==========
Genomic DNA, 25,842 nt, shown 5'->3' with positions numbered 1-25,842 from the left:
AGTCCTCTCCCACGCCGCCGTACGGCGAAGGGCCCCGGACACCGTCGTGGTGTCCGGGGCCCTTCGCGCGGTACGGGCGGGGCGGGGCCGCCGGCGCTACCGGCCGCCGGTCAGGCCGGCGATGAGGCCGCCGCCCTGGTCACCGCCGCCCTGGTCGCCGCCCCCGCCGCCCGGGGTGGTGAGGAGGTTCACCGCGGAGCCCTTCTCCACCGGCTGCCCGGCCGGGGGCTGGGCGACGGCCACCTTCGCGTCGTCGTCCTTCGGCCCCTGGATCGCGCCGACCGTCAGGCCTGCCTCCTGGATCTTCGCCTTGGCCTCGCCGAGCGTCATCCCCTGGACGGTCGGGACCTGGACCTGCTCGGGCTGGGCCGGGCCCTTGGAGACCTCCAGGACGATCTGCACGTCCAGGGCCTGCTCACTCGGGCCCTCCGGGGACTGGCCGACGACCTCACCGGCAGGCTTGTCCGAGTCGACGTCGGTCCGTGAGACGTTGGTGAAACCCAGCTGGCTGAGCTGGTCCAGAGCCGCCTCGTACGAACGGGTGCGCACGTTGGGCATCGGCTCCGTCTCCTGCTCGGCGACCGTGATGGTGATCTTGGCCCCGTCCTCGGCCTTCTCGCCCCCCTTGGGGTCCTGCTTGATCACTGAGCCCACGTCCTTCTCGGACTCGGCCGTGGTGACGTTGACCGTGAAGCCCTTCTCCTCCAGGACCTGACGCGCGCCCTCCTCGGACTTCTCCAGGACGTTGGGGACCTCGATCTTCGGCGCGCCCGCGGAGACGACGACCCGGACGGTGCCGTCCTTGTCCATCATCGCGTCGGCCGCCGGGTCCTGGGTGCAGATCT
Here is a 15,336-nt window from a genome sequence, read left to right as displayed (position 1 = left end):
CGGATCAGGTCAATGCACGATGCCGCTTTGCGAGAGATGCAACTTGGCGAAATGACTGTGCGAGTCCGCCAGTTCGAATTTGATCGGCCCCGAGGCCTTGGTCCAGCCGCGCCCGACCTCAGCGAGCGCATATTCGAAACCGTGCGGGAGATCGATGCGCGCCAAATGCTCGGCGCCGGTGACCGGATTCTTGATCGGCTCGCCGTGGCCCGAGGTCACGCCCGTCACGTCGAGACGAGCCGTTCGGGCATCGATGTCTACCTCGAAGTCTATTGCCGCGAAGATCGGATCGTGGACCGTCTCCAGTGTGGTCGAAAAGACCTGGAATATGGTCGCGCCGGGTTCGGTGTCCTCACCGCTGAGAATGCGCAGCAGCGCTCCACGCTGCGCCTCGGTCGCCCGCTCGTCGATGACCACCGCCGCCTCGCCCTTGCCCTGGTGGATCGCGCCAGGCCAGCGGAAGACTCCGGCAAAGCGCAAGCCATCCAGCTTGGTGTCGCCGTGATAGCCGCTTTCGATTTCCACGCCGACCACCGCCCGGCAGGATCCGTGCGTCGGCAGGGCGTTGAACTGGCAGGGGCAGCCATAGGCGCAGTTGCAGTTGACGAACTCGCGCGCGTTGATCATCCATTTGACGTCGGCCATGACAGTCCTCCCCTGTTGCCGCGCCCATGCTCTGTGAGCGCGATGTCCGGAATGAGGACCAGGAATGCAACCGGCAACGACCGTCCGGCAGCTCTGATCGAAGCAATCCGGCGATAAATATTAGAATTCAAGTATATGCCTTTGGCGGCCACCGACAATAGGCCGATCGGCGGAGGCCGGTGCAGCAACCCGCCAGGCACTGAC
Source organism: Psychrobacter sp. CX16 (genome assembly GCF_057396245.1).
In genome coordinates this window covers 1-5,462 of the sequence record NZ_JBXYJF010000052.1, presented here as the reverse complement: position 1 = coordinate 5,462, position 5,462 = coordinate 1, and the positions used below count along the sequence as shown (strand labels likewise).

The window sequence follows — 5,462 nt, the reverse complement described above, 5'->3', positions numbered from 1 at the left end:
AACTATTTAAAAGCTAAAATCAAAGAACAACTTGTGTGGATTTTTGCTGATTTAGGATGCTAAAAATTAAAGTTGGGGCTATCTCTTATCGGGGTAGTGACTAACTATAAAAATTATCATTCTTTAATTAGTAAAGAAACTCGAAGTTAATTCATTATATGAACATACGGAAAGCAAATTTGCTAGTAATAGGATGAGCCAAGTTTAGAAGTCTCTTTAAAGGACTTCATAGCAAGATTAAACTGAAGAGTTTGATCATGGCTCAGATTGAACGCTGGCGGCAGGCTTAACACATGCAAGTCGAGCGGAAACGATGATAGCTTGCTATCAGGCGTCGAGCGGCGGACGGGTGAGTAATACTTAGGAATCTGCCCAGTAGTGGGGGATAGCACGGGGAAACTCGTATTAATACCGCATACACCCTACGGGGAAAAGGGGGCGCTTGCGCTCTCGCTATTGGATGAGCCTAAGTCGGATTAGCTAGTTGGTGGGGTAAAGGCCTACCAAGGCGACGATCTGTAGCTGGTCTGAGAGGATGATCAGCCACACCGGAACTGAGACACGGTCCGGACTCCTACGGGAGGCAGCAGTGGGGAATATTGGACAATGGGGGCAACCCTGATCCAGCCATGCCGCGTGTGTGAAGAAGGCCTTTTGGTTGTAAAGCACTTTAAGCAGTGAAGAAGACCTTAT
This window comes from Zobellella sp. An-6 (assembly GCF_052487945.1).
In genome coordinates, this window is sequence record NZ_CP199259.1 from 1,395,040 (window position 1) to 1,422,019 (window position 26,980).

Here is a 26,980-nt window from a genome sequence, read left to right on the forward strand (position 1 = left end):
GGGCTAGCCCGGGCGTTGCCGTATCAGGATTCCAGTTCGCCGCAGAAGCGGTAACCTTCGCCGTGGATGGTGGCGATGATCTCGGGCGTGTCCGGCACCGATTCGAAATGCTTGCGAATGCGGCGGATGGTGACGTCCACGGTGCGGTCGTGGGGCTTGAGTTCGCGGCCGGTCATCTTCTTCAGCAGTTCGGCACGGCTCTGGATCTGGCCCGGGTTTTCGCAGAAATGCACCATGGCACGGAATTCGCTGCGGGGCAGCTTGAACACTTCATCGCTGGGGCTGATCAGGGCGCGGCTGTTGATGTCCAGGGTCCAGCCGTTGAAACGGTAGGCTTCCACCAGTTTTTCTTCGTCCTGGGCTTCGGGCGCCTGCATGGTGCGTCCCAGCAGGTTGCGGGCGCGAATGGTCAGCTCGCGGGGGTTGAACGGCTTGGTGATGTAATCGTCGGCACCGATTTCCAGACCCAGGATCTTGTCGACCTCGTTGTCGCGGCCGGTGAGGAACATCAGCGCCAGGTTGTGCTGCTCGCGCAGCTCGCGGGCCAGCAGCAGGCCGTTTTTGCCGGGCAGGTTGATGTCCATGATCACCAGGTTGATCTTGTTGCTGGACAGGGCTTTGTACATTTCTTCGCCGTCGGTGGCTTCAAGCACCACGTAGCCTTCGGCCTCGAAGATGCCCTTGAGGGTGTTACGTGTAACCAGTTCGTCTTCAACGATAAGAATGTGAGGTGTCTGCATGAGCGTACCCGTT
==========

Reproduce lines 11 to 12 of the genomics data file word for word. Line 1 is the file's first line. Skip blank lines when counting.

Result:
Here is a 26,980-nt window from a genome sequence, read left to right on the forward strand (position 1 = left end):
GGGCTAGCCCGGGCGTTGCCGTATCAGGATTCCAGTTCGCCGCAGAAGCGGTAACCTTCGCCGTGGATGGTGGCGATGATCTCGGGCGTGTCCGGCACCGATTCGAAATGCTTGCGAATGCGGCGGATGGTGACGTCCACGGTGCGGTCGTGGGGCTTGAGTTCGCGGCCGGTCATCTTCTTCAGCAGTTCGGCACGGCTCTGGATCTGGCCCGGGTTTTCGCAGAAATGCACCATGGCACGGAATTCGCTGCGGGGCAGCTTGAACACTTCATCGCTGGGGCTGATCAGGGCGCGGCTGTTGATGTCCAGGGTCCAGCCGTTGAAACGGTAGGCTTCCACCAGTTTTTCTTCGTCCTGGGCTTCGGGCGCCTGCATGGTGCGTCCCAGCAGGTTGCGGGCGCGAATGGTCAGCTCGCGGGGGTTGAACGGCTTGGTGATGTAATCGTCGGCACCGATTTCCAGACCCAGGATCTTGTCGACCTCGTTGTCGCGGCCGGTGAGGAACATCAGCGCCAGGTTGTGCTGCTCGCGCAGCTCGCGGGCCAGCAGCAGGCCGTTTTTGCCGGGCAGGTTGATGTCCATGATCACCAGGTTGATCTTGTTGCTGGACAGGGCTTTGTACATTTCTTCGCCGTCGGTGGCTTCAAGCACCACGTAGCCTTCGGCCTCGAAGATGCCCTTGAGGGTGTTACGTGTAACCAGTTCGTCTTCAACGATAAGAATGTGAGGTGTCTGCATGAGCGTACCCGTT